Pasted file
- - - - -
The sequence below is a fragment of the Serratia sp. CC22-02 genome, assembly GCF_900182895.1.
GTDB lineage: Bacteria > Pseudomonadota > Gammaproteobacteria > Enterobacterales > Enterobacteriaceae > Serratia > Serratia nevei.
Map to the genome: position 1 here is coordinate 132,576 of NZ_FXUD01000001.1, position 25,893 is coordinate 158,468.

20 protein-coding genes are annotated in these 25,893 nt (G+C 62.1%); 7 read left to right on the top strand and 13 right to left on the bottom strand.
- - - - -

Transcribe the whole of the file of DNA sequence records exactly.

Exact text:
The sequence below is a fragment of the Serratia sp. CC22-02 genome, assembly GCF_900182895.1.
GTDB lineage: Bacteria > Pseudomonadota > Gammaproteobacteria > Enterobacterales > Enterobacteriaceae > Serratia > Serratia nevei.
Map to the genome: position 1 here is coordinate 132,576 of NZ_FXUD01000001.1, position 25,893 is coordinate 158,468.

20 protein-coding genes are annotated in these 25,893 nt (G+C 62.1%); 7 read left to right on the top strand and 13 right to left on the bottom strand.